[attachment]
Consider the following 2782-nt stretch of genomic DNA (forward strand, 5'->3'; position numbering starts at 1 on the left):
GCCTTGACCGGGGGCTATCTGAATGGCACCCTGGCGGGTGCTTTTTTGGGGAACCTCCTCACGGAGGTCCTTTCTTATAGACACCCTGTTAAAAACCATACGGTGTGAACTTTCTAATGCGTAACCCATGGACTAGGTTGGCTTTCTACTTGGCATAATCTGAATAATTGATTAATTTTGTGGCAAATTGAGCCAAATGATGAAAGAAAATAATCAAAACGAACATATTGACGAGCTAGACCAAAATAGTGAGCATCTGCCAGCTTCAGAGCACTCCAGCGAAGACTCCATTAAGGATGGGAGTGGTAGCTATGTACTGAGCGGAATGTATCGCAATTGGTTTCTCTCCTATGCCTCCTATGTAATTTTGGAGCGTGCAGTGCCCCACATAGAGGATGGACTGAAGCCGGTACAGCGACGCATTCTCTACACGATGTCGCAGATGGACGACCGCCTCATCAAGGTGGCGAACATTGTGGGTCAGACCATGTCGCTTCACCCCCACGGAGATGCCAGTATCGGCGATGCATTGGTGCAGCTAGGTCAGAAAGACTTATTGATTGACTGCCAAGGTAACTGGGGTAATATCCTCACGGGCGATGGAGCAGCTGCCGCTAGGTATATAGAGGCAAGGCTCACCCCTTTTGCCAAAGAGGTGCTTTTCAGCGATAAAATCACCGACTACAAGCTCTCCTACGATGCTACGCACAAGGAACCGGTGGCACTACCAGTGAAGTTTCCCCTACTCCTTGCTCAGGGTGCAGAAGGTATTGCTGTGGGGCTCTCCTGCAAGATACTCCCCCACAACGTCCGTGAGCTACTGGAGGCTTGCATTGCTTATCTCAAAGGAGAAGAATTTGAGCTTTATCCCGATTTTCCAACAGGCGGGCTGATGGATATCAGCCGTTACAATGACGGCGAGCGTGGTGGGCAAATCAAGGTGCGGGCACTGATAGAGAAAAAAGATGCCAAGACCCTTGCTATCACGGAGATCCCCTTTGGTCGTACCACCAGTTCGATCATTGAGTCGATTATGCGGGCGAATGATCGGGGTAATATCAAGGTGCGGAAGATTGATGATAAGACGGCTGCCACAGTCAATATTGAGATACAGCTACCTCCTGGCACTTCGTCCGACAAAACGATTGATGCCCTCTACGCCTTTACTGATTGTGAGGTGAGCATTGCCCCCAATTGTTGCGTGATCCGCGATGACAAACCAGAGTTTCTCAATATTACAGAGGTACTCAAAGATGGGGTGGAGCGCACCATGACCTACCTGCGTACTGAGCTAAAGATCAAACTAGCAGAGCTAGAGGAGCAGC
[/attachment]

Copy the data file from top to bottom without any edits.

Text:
Consider the following 2782-nt stretch of genomic DNA (forward strand, 5'->3'; position numbering starts at 1 on the left):
GCCTTGACCGGGGGCTATCTGAATGGCACCCTGGCGGGTGCTTTTTTGGGGAACCTCCTCACGGAGGTCCTTTCTTATAGACACCCTGTTAAAAACCATACGGTGTGAACTTTCTAATGCGTAACCCATGGACTAGGTTGGCTTTCTACTTGGCATAATCTGAATAATTGATTAATTTTGTGGCAAATTGAGCCAAATGATGAAAGAAAATAATCAAAACGAACATATTGACGAGCTAGACCAAAATAGTGAGCATCTGCCAGCTTCAGAGCACTCCAGCGAAGACTCCATTAAGGATGGGAGTGGTAGCTATGTACTGAGCGGAATGTATCGCAATTGGTTTCTCTCCTATGCCTCCTATGTAATTTTGGAGCGTGCAGTGCCCCACATAGAGGATGGACTGAAGCCGGTACAGCGACGCATTCTCTACACGATGTCGCAGATGGACGACCGCCTCATCAAGGTGGCGAACATTGTGGGTCAGACCATGTCGCTTCACCCCCACGGAGATGCCAGTATCGGCGATGCATTGGTGCAGCTAGGTCAGAAAGACTTATTGATTGACTGCCAAGGTAACTGGGGTAATATCCTCACGGGCGATGGAGCAGCTGCCGCTAGGTATATAGAGGCAAGGCTCACCCCTTTTGCCAAAGAGGTGCTTTTCAGCGATAAAATCACCGACTACAAGCTCTCCTACGATGCTACGCACAAGGAACCGGTGGCACTACCAGTGAAGTTTCCCCTACTCCTTGCTCAGGGTGCAGAAGGTATTGCTGTGGGGCTCTCCTGCAAGATACTCCCCCACAACGTCCGTGAGCTACTGGAGGCTTGCATTGCTTATCTCAAAGGAGAAGAATTTGAGCTTTATCCCGATTTTCCAACAGGCGGGCTGATGGATATCAGCCGTTACAATGACGGCGAGCGTGGTGGGCAAATCAAGGTGCGGGCACTGATAGAGAAAAAAGATGCCAAGACCCTTGCTATCACGGAGATCCCCTTTGGTCGTACCACCAGTTCGATCATTGAGTCGATTATGCGGGCGAATGATCGGGGTAATATCAAGGTGCGGAAGATTGATGATAAGACGGCTGCCACAGTCAATATTGAGATACAGCTACCTCCTGGCACTTCGTCCGACAAAACGATTGATGCCCTCTACGCCTTTACTGATTGTGAGGTGAGCATTGCCCCCAATTGTTGCGTGATCCGCGATGACAAACCAGAGTTTCTCAATATTACAGAGGTACTCAAAGATGGGGTGGAGCGCACCATGACCTACCTGCGTACTGAGCTAAAGATCAAACTAGCAGAGCTAGAGGAGCAGC